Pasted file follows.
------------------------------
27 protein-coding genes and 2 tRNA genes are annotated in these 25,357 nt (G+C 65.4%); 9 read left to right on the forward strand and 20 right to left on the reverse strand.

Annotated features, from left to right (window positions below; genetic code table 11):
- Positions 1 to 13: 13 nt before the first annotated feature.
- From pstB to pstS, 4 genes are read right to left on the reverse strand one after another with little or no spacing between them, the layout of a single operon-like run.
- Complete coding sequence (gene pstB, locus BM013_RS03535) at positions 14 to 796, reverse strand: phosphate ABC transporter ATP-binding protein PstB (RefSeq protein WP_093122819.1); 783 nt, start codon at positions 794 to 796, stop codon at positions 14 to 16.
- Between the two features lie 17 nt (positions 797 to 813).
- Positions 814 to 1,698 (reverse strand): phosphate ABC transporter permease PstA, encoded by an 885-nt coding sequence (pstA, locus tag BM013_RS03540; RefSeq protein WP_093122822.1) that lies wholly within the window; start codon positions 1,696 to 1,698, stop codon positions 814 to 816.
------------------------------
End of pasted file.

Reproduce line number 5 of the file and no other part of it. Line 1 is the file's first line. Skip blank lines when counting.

- Complete coding sequence (gene pstB, locus BM013_RS03535) at positions 14 to 796, reverse strand: phosphate ABC transporter ATP-binding protein PstB (RefSeq protein WP_093122819.1); 783 nt, start codon at positions 794 to 796, stop codon at positions 14 to 16.